February 27, 2002. It was all but inevitable. I had tempted fate for too long and I was in for a cosmic smackdown. I had somehow avoided cold calls for the entire year, but regardless of my false sense of security, I finally got the dreaded cold call for the Nucor case. As I sat down that day, I have to admit that some key signs pointed to the possibility that my day had arrived (see #1 below), but I figured that somebody in my section must have worked in the steel sector and would be a far more eloquent ambassador for rolled steel and oxygen furnaces than I. I guess not.
Given my recent indoctrination into the 2nd Semester Cold Call Club, I thought I would share some tips with those of you who have yet to be singled out. If you heed my advice, I hope that you will be ready when the anvil of fate falls on your head.
Dummies Guide to the 2nd Semester Cold Call
1. Know When You Deserve It: Twenty minutes late to class on February 26th = Cold Call on February 27th. If you are late, really late, despite the fact that you really, really, thought that class began at 10:40, you are a marked man and probably deservedly so. Being late breaks a cardinal rule here at HBS and the punishment will fit the crime. Worse, you’ll get stuck opening a case for a company that makes ingots or industrial solvents, or something involving a Micronic Jr. CNC drill.
2. Eat before class:
Assuming that you have committed the error mentioned in #1, do not, I repeat do not, bring your breakfast to class. You, like me, may be caught with a mouthful of $2.95 Yogurt “Parfait” when the guillotine drops.
3. Think of Linus – Use your security blanket:
I know it sounds stupid, but use your write-up. What’s the point of splitting write-ups and meeting every morning at 7:30 if you’re not going to fall back on this security blanket in your time of need. I was shocked to learn that some people don’t do write-ups for their study group (then again, that’s what they say until I look around Spangler in the morning and see 20-30 people with a copy of the write-up I did the night before).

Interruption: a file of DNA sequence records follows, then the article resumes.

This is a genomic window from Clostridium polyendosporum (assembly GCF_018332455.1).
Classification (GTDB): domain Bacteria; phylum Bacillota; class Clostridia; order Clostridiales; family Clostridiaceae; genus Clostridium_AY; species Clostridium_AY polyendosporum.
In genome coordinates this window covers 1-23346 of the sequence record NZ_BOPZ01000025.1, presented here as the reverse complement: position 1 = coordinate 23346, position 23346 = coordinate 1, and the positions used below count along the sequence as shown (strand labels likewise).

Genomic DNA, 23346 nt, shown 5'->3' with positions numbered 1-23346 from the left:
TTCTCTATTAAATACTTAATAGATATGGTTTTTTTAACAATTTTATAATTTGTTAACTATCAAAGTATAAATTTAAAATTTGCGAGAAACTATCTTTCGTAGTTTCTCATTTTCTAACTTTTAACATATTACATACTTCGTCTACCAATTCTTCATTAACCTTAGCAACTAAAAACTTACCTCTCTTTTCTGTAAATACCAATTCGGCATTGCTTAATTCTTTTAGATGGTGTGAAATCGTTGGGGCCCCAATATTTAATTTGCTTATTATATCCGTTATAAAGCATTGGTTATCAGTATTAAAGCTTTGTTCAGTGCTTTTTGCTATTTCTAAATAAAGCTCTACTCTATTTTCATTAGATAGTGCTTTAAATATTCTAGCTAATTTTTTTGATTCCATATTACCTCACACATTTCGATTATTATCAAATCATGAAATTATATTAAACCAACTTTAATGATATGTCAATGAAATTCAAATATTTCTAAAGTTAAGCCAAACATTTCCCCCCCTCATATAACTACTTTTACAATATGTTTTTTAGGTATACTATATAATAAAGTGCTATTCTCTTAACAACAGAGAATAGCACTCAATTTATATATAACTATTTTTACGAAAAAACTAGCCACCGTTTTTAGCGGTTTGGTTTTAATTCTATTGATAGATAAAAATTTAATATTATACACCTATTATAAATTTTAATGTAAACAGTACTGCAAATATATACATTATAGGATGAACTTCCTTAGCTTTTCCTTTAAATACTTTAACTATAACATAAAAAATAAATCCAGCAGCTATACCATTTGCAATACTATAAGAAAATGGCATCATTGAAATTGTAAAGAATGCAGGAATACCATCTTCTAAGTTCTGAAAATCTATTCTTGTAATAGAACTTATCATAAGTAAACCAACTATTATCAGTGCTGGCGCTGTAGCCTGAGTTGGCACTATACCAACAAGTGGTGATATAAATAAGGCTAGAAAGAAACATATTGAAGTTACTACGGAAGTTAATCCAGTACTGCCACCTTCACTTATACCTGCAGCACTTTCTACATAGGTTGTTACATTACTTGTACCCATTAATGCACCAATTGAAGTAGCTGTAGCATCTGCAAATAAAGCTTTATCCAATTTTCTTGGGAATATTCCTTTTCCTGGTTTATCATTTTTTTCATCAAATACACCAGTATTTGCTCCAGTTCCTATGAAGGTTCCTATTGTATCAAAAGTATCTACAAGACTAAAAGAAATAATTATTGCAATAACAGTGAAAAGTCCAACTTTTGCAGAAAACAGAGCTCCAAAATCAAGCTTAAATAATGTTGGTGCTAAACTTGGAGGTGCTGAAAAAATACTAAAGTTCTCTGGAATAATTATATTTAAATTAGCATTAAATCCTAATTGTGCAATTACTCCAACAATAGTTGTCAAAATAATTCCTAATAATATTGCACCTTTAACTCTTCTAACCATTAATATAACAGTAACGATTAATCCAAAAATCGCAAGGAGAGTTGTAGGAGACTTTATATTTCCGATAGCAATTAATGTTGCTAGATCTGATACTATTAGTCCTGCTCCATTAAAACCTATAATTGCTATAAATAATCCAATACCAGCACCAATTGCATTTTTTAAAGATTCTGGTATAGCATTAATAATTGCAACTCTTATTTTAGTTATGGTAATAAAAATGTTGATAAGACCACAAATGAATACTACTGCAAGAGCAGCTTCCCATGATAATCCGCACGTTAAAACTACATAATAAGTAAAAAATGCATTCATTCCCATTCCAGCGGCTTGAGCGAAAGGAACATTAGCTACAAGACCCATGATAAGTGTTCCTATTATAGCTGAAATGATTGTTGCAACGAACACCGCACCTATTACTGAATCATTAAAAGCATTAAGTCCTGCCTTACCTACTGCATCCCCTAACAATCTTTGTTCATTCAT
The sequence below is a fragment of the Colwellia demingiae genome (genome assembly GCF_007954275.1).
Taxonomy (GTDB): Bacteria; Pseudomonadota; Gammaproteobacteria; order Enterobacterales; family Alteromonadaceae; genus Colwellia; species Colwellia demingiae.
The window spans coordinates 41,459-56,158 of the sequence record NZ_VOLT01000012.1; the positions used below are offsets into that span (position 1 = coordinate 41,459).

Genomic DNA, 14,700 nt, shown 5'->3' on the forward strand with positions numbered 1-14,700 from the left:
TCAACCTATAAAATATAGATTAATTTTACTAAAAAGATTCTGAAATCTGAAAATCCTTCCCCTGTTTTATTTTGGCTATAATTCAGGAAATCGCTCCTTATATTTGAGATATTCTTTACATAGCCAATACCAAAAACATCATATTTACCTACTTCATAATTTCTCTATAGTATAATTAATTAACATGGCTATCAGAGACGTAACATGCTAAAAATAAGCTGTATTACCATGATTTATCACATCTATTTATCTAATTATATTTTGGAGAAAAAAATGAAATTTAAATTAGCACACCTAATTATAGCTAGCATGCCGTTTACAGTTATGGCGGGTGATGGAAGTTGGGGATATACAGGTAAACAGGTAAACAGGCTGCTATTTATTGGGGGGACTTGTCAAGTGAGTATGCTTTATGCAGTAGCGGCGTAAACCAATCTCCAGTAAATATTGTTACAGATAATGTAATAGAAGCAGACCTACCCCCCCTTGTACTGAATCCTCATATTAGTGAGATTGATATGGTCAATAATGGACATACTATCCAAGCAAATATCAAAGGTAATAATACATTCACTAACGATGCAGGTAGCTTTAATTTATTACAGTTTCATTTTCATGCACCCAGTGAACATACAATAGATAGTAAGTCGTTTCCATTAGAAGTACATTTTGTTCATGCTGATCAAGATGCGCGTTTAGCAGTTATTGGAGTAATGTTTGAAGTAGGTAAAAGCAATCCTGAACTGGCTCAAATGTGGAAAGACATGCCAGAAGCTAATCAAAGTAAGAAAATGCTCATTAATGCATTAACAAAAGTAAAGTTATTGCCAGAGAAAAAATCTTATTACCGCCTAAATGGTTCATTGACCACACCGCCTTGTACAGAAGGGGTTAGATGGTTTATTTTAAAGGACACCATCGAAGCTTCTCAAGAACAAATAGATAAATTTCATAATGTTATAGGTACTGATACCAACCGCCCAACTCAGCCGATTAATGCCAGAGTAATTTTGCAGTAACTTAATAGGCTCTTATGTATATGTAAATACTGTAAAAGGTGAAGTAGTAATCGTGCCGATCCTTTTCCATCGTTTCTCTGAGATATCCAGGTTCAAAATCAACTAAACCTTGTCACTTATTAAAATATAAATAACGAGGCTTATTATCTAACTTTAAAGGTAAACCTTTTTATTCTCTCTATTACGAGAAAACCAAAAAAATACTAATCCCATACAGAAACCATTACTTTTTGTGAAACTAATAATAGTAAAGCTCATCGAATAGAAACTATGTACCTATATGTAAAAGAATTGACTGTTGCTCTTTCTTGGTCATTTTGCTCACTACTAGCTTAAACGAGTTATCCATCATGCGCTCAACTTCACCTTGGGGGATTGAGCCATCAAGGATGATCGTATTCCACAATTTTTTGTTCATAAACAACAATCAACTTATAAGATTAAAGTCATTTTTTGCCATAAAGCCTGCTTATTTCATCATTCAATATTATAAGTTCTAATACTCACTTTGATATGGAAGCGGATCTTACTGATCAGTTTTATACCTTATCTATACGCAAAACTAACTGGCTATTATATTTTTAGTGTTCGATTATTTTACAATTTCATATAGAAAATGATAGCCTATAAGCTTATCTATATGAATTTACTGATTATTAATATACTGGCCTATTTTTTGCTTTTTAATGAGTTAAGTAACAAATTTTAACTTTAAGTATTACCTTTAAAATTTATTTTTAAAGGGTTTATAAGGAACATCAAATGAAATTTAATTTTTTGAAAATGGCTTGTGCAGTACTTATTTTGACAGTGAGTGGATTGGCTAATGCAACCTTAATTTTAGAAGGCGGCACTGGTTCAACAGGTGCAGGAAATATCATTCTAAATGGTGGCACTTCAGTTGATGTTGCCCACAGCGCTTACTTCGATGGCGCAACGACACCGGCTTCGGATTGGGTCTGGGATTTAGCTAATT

The way I look at it, entering any class in Aldrich without a write-up is the equivalent of setting the Titanic to sea with an insufficient number of lifeboats. We all know how that turned out. How would you like it if someone made a movie featuring a Celine Dion song that chronicled your untimely death by Cold Call? But I digress. Like a crazy man, I tried to go unscripted for the first 2 minutes of the opening until I realized that I was never going to remember all of the relevant facts and then use them to formulate an insightful series of relevant editorializations and thought provoking questions – I am not in Section I.
4. Use humor……sparingly:
As I proceeded along with the outline of Nucor’s strategy and particularly its geographic focus, I decided to spice things up with a little humor. If you’ve gotten this far in this article, you know that McGinnis using humor is not a winning strategy. Still, I bet the farm on what I thought was a funny one liner about the fact that we’d spent an inordinate amount of time in Strategy focused on companies (Nucor, Wal-Mart, Edward Jones) whose charters stipulate that all physical plant must be located within a five mile radius of either a trailer park or a Hooters. Although the people around me thought that I was mildly funny, I realized that I’d now forfeited any chance I had of being an Edward Jones rep.
5. Cross sell the best merchandise.
This is the one tip that I believe is exceedingly useful. Try, if at all possible, to integrate the learning you’ve had in your other classes. You might as well try to draw on all of the hours of work you’ve been doing this year. Can I suggest something like: “Clearly, Company X’s strategy draws a clear parallel to the kinds of things we learned last semester.
Before the CEO even considers whether a new plant is feasible, he should first assemble all of his employees in an airplane hanger and address them from the top of a step ladder. He should then begin an intensive campaign of Activity Based Costing to determine whether to organize production as a job shop or simply rebalance the line and shift the bottleneck. Finally, he should launch a new brand identity if, and only if, he believes that this is truly a learning organization that will be able to unite all of these new concepts through the spirit of Kaizen.”
I hope that these tips are useful to somebody in the RC class in the dwindling weeks of our first year. Remember, the Cold Call is potentially painful, but I also discovered that after class you get, for once, almost 20 minutes of a kind of minor celebrity status. As you walk to the coffee cart, nearly everyone has some words of encouragement or commiseration to share. The way that I look at it, 20 whole minutes beats the heck out of the standard 15 allotted to reality show stars and boy band members. I could get used to this.